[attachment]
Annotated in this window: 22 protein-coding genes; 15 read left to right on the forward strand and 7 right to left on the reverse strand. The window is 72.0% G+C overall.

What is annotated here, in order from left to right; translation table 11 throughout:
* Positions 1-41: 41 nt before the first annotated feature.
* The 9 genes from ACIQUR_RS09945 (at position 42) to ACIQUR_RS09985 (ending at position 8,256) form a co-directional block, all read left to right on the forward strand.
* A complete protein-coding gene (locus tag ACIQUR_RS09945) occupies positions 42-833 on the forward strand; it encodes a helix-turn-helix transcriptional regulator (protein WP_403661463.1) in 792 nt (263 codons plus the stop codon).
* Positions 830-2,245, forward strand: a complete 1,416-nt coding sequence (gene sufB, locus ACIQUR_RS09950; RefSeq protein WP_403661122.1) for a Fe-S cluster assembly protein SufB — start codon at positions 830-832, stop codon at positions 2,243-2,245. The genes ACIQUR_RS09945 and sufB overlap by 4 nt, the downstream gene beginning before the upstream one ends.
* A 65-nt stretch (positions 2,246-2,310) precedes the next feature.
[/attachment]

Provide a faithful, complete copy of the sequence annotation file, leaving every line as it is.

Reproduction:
Annotated in this window: 22 protein-coding genes; 15 read left to right on the forward strand and 7 right to left on the reverse strand. The window is 72.0% G+C overall.

What is annotated here, in order from left to right; translation table 11 throughout:
* Positions 1-41: 41 nt before the first annotated feature.
* The 9 genes from ACIQUR_RS09945 (at position 42) to ACIQUR_RS09985 (ending at position 8,256) form a co-directional block, all read left to right on the forward strand.
* A complete protein-coding gene (locus tag ACIQUR_RS09945) occupies positions 42-833 on the forward strand; it encodes a helix-turn-helix transcriptional regulator (protein WP_403661463.1) in 792 nt (263 codons plus the stop codon).
* Positions 830-2,245, forward strand: a complete 1,416-nt coding sequence (gene sufB, locus ACIQUR_RS09950; RefSeq protein WP_403661122.1) for a Fe-S cluster assembly protein SufB — start codon at positions 830-832, stop codon at positions 2,243-2,245. The genes ACIQUR_RS09945 and sufB overlap by 4 nt, the downstream gene beginning before the upstream one ends.
* A 65-nt stretch (positions 2,246-2,310) precedes the next feature.